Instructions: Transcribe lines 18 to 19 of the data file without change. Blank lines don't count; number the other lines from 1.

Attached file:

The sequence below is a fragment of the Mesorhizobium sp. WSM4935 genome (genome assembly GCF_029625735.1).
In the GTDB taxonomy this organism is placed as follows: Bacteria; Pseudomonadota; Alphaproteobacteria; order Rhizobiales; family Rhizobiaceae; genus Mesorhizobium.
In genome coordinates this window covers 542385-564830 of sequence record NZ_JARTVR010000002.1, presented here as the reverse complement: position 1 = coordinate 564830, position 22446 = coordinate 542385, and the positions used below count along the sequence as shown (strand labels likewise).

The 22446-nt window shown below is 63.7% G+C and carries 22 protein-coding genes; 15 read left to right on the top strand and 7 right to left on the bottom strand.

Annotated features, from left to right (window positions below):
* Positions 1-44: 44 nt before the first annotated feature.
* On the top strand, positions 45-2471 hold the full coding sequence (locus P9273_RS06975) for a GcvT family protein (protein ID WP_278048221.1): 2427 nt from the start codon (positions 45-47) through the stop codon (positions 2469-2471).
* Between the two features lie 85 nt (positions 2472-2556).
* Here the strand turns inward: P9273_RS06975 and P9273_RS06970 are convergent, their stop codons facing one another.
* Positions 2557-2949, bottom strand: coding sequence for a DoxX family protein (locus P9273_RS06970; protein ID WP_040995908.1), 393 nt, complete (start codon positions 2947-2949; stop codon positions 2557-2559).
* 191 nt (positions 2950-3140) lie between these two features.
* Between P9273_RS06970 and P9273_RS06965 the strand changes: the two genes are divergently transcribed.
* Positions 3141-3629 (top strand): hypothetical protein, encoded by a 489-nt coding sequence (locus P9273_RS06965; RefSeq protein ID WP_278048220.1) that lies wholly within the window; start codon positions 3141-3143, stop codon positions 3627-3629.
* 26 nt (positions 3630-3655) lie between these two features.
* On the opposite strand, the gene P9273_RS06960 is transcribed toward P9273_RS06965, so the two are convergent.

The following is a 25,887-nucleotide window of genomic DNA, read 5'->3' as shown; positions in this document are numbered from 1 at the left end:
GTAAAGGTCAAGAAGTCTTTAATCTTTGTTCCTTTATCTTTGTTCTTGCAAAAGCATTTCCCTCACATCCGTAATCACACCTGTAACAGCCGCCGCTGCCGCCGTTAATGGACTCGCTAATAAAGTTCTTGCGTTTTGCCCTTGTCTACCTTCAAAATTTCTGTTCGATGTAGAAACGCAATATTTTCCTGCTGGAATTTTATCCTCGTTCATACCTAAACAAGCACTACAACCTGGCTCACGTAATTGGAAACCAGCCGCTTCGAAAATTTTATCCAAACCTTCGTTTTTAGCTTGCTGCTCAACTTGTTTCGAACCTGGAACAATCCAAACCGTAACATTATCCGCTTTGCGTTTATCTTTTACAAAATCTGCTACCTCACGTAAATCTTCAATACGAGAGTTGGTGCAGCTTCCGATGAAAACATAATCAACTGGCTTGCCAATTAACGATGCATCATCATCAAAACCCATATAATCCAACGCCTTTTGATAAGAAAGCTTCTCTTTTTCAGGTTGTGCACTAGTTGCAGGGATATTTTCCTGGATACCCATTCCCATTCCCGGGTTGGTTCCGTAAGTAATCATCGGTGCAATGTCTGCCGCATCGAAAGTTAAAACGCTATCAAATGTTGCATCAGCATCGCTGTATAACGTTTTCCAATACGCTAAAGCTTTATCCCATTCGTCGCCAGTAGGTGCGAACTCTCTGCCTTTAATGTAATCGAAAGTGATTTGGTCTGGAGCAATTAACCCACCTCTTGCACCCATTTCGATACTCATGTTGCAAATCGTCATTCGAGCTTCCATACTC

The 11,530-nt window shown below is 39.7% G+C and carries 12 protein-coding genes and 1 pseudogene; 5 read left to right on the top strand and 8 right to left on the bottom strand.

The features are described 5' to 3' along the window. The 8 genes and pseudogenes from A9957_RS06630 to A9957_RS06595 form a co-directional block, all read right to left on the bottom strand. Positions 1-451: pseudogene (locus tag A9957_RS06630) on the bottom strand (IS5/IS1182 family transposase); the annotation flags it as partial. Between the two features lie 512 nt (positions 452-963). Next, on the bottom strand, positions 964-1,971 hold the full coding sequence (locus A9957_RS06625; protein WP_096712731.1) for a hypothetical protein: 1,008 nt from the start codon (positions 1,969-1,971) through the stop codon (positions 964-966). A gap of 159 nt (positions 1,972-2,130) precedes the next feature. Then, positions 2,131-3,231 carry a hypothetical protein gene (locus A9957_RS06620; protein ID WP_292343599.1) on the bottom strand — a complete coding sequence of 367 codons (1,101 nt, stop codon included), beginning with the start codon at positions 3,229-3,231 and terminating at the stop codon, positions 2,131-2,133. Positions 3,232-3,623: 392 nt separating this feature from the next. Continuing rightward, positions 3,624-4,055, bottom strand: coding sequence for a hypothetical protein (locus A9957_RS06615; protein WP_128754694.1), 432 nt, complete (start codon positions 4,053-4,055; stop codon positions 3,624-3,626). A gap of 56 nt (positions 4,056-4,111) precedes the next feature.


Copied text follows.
The 11,530-nt window shown below is 39.7% G+C and carries 12 protein-coding genes and 1 pseudogene; 5 read left to right on the top strand and 8 right to left on the bottom strand.

The features are described 5' to 3' along the window. The 8 genes and pseudogenes from A9957_RS06630 to A9957_RS06595 form a co-directional block, all read right to left on the bottom strand. Positions 1-451: pseudogene (locus tag A9957_RS06630) on the bottom strand (IS5/IS1182 family transposase); the annotation flags it as partial. Between the two features lie 512 nt (positions 452-963). Next, on the bottom strand, positions 964-1,971 hold the full coding sequence (locus A9957_RS06625; protein WP_096712731.1) for a hypothetical protein: 1,008 nt from the start codon (positions 1,969-1,971) through the stop codon (positions 964-966). A gap of 159 nt (positions 1,972-2,130) precedes the next feature. Then, positions 2,131-3,231 carry a hypothetical protein gene (locus A9957_RS06620; protein ID WP_292343599.1) on the bottom strand — a complete coding sequence of 367 codons (1,101 nt, stop codon included), beginning with the start codon at positions 3,229-3,231 and terminating at the stop codon, positions 2,131-2,133. Positions 3,232-3,623: 392 nt separating this feature from the next. Continuing rightward, positions 3,624-4,055, bottom strand: coding sequence for a hypothetical protein (locus A9957_RS06615; protein WP_128754694.1), 432 nt, complete (start codon positions 4,053-4,055; stop codon positions 3,624-3,626). A gap of 56 nt (positions 4,056-4,111) precedes the next feature.